Reflections on Domestic and International Environmental Disasters and Their Influence on Environmental Law and Policy

Ryan Fagen

The relatively new area of law known as Environmental Law is a perfect example of how, as a human race, we tend to learn from our mistakes. Unfortunately however, these mistakes have been unpredictable and catastrophic, and we don’t always learn from them. In recent history, these environmental disasters have had a global impact due to the aftermath of their destruction, their effects on the environment, and the laws that have formed in an attempt to mitigate and prevent future disasters. The most recent event, the Deepwater Horizon Oil Spill (BP oil spill), had major implications under environmental law and policy. This paper will reflect on several international incidents such as the BP Oil Spill and emphasize the need to regulate human interactions in order to preserve and protect the environment. [Download Paper]

It's Like Riding a Bike – How American Cities Can Increase Bicycling by Building Better Bicycle Infrastructure!

Patrick T. Gooch

The built environment shapes our choices. America's built environment is dominated by cars and creating space for them. The result is a removal of alternative forms of transportation, such as bicycling and walking. Bicyclists currently risk life and limb riding alongside cars. One solution to this problem is complete streets, or streets that allocate space for bicyclists, pedestrians and motorists. This paper looks at the benefits of riding a bicycle, and the physical and psychological challenges that discourage riding a bike for daily transportation. The paper then uses the National Complete Streets Coalition's ranking to identify the best complete street legislation at the local and state levels. These laws are then compared with those of Buffalo and New York State to determine what improvements the city and state could make to their complete street legislation.  [Download Paper]

Polishing the Rust Belt: Re-Opening New York State's Historic Homeownership Rehabilitation Tax Credit

Robert J. Grimaldi '12

The federal government, along with the governments of all 50 states, has long recognized that historic preservation is an important government objective. Historic preservation is a means of displaying patriotism, educating future generations, enjoying aesthetic beauty in architecture and achieving environmental and social justice. New York is in a state of economic distress, in the midst of a nation shrouded in financial uncertainty. In the current era of state economic problems, New York State government must reopen the book on historic preservation and look to its ability to foster civic pride, economic development and environmental justice. Particularly, New York should amend the Historic Homeownership Rehabilitation Tax Credit, making the credit both more accessible and more beneficial for low-income homeowners, which will stimulate our economic and effect social change.  [Download Paper]

Why the Buffalo Green Code, a land use plan and its resulting future zoning code, should be adopted in Buffalo

Elizabeth J. Henschel '12

This paper explains why the Buffalo Green Code, a land use plan and its resulting future zoning code, should be adopted in Buffalo. Section 2 of the paper looks at the environmental justice issues addressed by the Buffalo Green Code. Section 3 discusses the benefits and challenges of the various environmental components of the code. It will also discuss what the Buffalo Green Code fails to address and why these measures should be included. The paper concludes that the Buffalo Green Code is an excellent tool in promoting an environmentally friendly city despite the challenges it faces and measures it lacks.  [Download Paper]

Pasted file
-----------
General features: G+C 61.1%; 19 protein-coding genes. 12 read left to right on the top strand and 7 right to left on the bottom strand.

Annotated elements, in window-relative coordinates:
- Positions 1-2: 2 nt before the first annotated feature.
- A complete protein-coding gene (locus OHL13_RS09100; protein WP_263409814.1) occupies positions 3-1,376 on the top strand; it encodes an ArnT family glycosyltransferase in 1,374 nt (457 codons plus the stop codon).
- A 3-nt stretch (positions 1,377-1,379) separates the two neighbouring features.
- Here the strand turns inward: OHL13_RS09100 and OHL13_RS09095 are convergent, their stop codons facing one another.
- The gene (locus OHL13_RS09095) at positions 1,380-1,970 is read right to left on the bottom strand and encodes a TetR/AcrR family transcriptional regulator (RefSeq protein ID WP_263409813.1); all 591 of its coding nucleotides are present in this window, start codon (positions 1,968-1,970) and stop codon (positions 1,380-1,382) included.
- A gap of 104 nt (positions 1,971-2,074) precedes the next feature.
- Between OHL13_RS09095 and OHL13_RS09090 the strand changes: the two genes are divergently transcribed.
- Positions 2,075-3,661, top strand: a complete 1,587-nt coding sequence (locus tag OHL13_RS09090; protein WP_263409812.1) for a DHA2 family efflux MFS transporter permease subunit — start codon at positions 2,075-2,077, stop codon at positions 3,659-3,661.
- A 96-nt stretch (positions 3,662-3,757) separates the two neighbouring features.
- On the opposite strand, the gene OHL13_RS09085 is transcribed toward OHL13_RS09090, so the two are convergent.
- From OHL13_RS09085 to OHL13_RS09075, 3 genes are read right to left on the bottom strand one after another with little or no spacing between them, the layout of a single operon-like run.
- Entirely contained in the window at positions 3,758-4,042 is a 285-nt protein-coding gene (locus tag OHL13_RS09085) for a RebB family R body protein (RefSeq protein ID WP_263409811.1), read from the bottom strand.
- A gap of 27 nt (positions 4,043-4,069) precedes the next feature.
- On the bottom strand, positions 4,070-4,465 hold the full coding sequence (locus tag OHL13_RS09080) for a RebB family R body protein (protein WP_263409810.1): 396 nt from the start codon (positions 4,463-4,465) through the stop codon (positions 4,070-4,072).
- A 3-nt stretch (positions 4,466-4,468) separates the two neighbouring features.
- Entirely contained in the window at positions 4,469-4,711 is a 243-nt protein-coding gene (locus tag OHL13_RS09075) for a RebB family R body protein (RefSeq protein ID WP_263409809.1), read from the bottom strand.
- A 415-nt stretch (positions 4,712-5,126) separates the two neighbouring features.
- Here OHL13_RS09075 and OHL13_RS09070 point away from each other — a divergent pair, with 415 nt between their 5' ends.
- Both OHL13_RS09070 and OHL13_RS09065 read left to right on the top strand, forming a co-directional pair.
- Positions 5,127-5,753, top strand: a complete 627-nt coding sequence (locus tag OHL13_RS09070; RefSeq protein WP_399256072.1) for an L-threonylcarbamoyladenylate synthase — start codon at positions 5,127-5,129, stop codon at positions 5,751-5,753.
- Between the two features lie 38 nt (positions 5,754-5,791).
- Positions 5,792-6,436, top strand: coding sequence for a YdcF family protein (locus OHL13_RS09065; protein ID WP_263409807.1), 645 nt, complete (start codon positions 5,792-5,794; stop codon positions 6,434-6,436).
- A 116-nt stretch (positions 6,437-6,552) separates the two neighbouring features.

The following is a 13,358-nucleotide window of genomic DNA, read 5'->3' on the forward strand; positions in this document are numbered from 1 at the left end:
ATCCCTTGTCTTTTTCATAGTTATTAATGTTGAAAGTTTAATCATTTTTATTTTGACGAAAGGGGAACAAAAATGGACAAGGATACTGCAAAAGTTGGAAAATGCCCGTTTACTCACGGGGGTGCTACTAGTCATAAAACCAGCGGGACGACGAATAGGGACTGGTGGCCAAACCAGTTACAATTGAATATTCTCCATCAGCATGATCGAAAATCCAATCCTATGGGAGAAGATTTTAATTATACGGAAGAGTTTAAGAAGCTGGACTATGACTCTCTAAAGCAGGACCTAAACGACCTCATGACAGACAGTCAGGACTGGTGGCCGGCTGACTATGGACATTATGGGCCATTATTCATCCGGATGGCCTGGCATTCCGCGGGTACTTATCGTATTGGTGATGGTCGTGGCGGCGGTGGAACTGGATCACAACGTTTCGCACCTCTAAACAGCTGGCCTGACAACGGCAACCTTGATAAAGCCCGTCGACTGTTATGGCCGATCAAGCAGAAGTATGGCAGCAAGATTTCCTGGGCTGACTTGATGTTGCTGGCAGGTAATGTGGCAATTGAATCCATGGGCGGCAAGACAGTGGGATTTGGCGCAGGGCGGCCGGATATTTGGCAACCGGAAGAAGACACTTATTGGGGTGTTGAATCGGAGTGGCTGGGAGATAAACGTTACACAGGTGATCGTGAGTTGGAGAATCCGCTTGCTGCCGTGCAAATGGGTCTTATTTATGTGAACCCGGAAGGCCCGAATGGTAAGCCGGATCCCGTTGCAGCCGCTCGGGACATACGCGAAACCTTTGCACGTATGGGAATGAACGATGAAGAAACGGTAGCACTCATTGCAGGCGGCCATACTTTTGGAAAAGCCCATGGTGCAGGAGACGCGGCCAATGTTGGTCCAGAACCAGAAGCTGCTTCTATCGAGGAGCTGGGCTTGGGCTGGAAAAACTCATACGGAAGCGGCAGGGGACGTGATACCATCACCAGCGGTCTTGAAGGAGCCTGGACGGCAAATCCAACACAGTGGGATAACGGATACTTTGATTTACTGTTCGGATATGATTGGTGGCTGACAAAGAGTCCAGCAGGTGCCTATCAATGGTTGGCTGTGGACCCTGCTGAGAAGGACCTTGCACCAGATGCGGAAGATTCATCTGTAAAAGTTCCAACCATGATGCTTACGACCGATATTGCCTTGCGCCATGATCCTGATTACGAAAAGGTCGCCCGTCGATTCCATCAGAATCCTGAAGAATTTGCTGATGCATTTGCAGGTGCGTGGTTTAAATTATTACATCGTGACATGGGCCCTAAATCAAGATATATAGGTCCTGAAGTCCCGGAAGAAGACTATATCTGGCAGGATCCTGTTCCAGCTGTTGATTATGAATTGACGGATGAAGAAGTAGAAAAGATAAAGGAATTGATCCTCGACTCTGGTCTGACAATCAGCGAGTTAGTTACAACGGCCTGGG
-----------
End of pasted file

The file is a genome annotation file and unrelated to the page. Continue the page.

Toxic Times: the Tuscarora Nation's remedies in response to the Auto City Hazardous Waste Management Sight Expansion

Jeffrey B. Hitchings '12

The Tuscarora Nation is concerned over a recent proposal by Waste Management and its subsidiaries to expand the hazardous waste treatment plant in Model City, N.Y., by 50 acres, bringing the expansion close to the Nation's borders. The Tuscarora Nation, anxious primarily over the potential human health and environmental implications, wishes to commence action in an effort to enjoin the project. This essay opens by discussing the historical context of the controversy and then provides an overview of federal and state hazardous waste laws. It continues by discussing a variety of options, both legal and non-legal, available to the Nation to combat the proposal.  [Download Paper]

Recent Developments in Environmental Law: California’s Targeted Emissions Levels

Lauren Howard '13

This paper will attempt to discuss California’s Global Warming Solutions Act of 2006, specifically the Cap-And-Trade Program (AB32) it established, and the Act’s intended and potential influence on domestic and international efforts toward reducing carbon emissions. [Download Paper]

Implications of the recent standing ruling by U.S. Supreme Court in Clapper v. Amnesty International

Morris Ingemanson '14

Abstract not available. [Download Paper]

To Frack or not to Frack: the Advocacy over Hydraulic Fracturing

Katie M. Ireland '12

This paper assesses the advocacy tactics used by proponents and opponents of hydraulic fracturing. Proponents are concerned with the United States’ being more energy self-sufficient; opponents are concerned with the risks and dangers of hydraulic fracturing. This paper explores some of the strategies and efforts on both sides of the debate. [Download Paper]

Sustainability at the University at Buffalo: Current Policies and Recommendations for the Future

Dainia J. Jabaji '13

Sustainability is becoming increasingly important. Natural resources are limited, and the human population is continually growing. This paper first clarifies what sustainability means. Second, it explains why it is important for universities to have sustainability initiatives. Third, it discusses the University at Buffalo's sustainability initiatives. Finally, it sets forth ways the University can better fulfill its goal of becoming a more sustainable school. This will be accomplished by creating a sustainability ethos among the students and faculty. [Download Paper]